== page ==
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ECommerceTimes.com

Investor Calls for Leadership Changes at Yahoo

By Richard Adhikari
Jan 7, 2016 2:37 PM PT
yahoo-starboard-ceo-marissa-mayer

Activist investor Starboard Value, which has dogged Yahoo over the years, on Wednesday sent a letter to the company demanding it make changes or face a proxy fight.

Yahoo "made the right decision" by suspending the Alibaba spinoff, but "the continued downward spiral of Yahoo's core Search and Display advertising businesses" has been "frustrating for us, and likely for you," the letter, posted on ValueWalk, states.

The management team hired to turn around the core business "has failed to produce acceptable results" despite more than three years of effort and billions spent on acquisition, the letter says. "It appears that investors have lost all confidence in management and the Board," and most of Yahoo's current value derives from its Alibaba shares.

Starboard demands "dramatically different thinking" and "significant changes across all aspects of the business starting at the board level, and including executive leadership," according to the letter. It wants to see cost-cutting, paring off unprofitable businesses and research projects, and an overhaul of Yahoo's incentives and compensation programs.

Yahoo should look at selling its core businesses, Starboard's letter suggests. Otherwise, an election contest "may very well be needed" to replace members of the board.

Mixed Investor Feelings

The market immediately drove up Yahoo's share prices briefly, but they closed at $32.16, down 4 cents from the previous day but up 35 cents from the opening bell figure.

Given the strong wording of Starboard's letter, the market's reaction might indicate that investors still have some faith in Yahoo CEO Marissa Mayer's vision.

"Yahoo is in the midst of a multiyear transformation," Yahoo said in a statement provided to the E-Commerce Times by spokesperson Rebecca Neufeld.

"We attract more than a billion people every month, and we've built a profitable billion-dollar business in mobile, video, native and social that we expect will drive sustainable growth," Yahoo continued.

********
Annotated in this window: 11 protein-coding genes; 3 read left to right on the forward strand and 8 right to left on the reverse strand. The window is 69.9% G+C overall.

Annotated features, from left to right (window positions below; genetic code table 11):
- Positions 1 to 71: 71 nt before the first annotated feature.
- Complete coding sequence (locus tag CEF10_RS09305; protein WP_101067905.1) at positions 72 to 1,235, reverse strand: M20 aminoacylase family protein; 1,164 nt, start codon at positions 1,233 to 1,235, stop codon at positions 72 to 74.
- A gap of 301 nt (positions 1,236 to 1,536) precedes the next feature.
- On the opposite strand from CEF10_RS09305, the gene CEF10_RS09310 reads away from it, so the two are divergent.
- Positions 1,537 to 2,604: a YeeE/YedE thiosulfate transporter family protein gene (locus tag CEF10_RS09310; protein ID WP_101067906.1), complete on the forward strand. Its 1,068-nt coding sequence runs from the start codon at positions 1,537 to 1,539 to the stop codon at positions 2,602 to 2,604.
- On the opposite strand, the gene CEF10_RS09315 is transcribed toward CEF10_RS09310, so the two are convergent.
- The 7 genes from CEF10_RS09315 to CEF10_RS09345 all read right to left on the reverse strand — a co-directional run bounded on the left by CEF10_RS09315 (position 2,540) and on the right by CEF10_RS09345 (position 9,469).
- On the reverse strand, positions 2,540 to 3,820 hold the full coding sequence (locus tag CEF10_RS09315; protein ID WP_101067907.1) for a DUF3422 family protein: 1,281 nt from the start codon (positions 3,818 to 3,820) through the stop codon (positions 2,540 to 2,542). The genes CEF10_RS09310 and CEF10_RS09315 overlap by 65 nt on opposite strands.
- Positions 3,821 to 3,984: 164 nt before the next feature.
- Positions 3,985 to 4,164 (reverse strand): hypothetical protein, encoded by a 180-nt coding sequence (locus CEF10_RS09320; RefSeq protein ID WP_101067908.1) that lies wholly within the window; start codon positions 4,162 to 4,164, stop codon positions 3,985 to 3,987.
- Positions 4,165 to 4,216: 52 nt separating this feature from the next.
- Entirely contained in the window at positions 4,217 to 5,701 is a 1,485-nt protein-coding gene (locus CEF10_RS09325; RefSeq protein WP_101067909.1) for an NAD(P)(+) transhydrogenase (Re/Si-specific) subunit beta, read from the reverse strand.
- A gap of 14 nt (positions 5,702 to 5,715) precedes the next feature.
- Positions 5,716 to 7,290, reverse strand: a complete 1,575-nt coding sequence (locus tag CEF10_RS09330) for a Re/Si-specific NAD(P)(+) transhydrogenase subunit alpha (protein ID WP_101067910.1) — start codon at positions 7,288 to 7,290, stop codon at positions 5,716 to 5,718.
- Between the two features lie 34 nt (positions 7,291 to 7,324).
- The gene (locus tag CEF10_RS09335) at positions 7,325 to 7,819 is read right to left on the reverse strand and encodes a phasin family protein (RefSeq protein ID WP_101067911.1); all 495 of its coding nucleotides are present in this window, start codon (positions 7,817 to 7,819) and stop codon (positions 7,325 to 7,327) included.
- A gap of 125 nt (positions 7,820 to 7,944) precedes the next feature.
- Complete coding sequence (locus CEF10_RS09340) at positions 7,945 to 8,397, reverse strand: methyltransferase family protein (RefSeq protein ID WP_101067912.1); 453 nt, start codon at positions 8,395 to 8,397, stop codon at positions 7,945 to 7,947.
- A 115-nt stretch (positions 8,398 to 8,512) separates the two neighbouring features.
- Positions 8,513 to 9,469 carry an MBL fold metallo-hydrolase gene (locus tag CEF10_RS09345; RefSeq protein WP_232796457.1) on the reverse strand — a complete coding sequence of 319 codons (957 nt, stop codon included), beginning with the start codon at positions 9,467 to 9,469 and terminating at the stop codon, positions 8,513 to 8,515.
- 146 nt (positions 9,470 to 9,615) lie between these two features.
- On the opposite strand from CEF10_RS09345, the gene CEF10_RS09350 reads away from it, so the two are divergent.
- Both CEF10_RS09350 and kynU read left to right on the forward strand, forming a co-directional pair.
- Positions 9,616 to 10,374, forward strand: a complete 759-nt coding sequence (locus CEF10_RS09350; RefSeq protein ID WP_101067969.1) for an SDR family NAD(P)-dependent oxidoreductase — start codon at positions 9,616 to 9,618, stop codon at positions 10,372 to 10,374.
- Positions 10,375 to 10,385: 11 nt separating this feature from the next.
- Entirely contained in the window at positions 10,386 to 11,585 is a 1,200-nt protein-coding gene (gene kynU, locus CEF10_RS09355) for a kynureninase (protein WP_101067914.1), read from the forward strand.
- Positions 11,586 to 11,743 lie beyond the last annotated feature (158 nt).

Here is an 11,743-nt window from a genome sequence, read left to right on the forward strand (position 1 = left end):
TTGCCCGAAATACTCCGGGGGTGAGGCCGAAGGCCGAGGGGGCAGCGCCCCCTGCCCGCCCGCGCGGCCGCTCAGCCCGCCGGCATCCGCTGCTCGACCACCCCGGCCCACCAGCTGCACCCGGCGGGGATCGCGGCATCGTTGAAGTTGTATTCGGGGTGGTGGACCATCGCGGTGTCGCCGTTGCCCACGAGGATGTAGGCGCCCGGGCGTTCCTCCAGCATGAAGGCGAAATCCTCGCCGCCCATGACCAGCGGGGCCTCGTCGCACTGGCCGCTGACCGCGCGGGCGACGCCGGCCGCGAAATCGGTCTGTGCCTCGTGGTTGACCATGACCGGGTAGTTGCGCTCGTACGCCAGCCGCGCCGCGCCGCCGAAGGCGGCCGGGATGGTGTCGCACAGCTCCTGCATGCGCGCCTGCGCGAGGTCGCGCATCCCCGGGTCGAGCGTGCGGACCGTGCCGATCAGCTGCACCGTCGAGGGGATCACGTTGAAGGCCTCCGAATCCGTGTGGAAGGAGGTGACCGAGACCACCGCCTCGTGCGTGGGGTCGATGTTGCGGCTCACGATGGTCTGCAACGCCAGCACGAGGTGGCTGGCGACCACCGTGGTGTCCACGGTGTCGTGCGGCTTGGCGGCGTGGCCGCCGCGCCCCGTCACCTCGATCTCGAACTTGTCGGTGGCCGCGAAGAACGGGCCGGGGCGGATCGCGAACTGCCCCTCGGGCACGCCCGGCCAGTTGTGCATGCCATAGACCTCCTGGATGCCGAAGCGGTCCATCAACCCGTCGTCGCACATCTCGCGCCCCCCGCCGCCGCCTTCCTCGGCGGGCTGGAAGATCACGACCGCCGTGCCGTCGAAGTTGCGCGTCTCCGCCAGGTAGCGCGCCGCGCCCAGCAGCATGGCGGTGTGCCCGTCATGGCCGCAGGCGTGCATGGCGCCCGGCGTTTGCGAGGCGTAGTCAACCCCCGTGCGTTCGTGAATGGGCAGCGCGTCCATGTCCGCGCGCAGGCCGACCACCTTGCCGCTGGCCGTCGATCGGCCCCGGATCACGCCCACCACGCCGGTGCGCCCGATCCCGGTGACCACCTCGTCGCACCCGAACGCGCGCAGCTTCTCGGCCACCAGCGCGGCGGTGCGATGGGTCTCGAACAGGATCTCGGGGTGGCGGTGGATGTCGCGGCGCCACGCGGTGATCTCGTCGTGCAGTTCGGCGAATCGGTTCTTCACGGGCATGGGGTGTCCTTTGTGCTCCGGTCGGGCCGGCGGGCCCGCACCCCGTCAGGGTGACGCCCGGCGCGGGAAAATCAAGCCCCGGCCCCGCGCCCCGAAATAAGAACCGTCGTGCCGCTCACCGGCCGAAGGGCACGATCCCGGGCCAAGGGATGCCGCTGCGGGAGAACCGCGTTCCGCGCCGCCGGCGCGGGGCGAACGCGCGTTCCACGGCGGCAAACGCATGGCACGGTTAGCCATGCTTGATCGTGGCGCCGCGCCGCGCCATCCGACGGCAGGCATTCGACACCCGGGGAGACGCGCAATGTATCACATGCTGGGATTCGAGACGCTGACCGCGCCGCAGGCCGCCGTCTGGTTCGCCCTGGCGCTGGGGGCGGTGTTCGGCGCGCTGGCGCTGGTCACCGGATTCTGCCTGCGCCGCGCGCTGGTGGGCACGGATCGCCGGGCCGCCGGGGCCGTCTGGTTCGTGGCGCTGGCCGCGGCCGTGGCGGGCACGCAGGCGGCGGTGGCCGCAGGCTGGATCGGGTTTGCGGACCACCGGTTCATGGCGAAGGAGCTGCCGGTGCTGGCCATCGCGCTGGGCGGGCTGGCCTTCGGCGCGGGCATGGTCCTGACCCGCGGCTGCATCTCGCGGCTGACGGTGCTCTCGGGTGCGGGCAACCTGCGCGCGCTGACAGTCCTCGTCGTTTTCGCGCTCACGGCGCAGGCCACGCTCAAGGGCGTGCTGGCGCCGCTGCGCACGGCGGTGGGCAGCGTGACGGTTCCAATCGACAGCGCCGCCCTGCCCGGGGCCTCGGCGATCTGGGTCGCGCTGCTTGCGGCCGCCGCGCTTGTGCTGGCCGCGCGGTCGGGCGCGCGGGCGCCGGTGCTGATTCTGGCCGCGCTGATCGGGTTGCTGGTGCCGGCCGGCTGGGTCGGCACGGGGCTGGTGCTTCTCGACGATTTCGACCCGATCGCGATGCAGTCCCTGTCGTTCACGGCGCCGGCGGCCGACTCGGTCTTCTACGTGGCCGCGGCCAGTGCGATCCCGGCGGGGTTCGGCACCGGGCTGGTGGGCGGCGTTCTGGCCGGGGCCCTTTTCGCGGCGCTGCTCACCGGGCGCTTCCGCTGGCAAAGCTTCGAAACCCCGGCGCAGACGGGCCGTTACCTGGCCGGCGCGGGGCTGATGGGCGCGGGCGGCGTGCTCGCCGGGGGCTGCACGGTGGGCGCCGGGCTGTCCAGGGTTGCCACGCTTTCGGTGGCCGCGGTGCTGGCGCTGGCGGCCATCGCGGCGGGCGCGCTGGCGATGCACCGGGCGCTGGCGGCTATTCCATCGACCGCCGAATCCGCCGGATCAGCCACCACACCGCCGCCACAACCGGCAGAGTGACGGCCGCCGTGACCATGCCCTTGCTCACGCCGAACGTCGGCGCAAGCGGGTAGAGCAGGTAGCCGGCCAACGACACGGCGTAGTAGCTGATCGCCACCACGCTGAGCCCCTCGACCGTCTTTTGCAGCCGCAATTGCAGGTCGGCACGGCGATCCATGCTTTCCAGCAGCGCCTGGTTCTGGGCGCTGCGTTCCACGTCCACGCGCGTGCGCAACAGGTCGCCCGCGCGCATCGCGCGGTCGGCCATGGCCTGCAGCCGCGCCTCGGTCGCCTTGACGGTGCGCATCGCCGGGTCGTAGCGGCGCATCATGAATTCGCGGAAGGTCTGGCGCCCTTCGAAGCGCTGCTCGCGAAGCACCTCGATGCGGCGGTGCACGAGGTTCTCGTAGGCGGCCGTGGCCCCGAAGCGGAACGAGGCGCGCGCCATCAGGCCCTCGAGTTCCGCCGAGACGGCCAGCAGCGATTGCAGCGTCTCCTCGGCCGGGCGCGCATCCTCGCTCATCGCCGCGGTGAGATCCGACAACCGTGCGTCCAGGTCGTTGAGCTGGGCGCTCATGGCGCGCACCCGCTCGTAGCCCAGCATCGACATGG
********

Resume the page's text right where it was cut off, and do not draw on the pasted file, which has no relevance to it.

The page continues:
The company will "share additional plans for a more focused Yahoo on or before" its fourth-quarter earnings call, it said.

That probably will be held some time later this month.

Starboard's Angst

Starboard is concerned by both the deteriorating financial performance of Yahoo's core business and an "accelerating number of executive leadership departures," the letter states.

Further, annual operating costs have increased by about $500 million despite falling revenues. Yahoo has spent more than $2.3 billion on acquisitions, most of which have "been misguided, poorly overseen, and, ultimately, shut down," Starboard's letter continues. "EBITDA continues to decline quarter after quarter while spending continues at an alarming pace."

Starboard has "attempted to work constructively with management and the Board of Yahoo" behind the scenes for over a year, and has grown increasingly frustrated, the letter maintains.

"It took significant effort for us to convince you it was the right choice to suspend the [Alibaba] spinoff," it says. "Unfortunately, instead of heeding our advice and concurrently announcing that you would explore a sale of the core business, you have now hid behind a plan to spin off the core business and Yahoo Japan without fully understanding the alternative options."

Identity Problem

"Apart from making acquisitions, Yahoo has not diversified," contended Mukul Krishna, a senior global director of research at Frost & Sullivan.

Yahoo "is such a hodgepodge of different things that, unless they have a driving strategy, what you have is a zillion different things and a company that doesn't have an identity," he told the E-Commerce Times.

The board "might be to blame in that they haven't been able to agree among themselves what Yahoo is," Krishna said.

Light at the End of the Tunnel?

Mayer has a great opportunity if she defines Yahoo's identity and strategy and strips out everything that's not in line with that vision, he suggested.

"That means it will shrink in the short term, but in the long term, it will be much better in terms of continuity and moving forward," Krishna remarked. "It'll be a tough 24 to 36 months but, if they stick to that strategy, investors will back them."


Richard Adhikari has written about high-tech for leading industry publications since the 1990s and wonders where it's all leading to. Will implanted RFID chips in humans be the Mark of the Beast? Will nanotech solve our coming food crisis? Does Sturgeon's Law still hold true? You can connect with Richard on Google+.


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